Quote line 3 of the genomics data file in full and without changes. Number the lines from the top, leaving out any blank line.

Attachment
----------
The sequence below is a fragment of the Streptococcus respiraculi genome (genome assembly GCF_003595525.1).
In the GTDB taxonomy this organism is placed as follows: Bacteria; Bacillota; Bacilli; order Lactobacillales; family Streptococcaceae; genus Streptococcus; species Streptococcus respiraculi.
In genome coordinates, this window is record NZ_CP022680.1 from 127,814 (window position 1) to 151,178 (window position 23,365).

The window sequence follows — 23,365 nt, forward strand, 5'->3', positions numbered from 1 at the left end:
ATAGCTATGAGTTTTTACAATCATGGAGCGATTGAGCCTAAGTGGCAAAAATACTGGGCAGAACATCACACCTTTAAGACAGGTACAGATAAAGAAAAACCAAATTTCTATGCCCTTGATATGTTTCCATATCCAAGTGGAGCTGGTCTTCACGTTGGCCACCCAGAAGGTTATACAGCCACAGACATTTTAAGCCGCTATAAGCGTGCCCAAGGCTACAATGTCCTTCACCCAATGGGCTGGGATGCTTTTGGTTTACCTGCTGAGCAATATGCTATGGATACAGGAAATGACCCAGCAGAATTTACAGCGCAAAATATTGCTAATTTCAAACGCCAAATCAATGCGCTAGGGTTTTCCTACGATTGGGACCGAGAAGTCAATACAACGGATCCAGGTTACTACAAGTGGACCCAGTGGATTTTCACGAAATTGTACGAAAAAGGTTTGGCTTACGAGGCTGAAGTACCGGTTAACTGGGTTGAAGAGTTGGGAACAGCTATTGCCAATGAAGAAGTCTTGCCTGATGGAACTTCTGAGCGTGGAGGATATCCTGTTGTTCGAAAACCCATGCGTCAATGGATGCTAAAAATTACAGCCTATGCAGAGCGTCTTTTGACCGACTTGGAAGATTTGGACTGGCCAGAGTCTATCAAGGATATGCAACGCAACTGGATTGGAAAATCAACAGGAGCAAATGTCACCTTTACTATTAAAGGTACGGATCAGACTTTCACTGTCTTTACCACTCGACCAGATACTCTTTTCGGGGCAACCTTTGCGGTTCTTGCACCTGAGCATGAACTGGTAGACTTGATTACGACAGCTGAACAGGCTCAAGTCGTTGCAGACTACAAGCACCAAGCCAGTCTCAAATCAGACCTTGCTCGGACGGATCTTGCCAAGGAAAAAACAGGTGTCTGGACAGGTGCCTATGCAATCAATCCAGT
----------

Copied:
In genome coordinates, this window is record NZ_CP022680.1 from 127,814 (window position 1) to 151,178 (window position 23,365).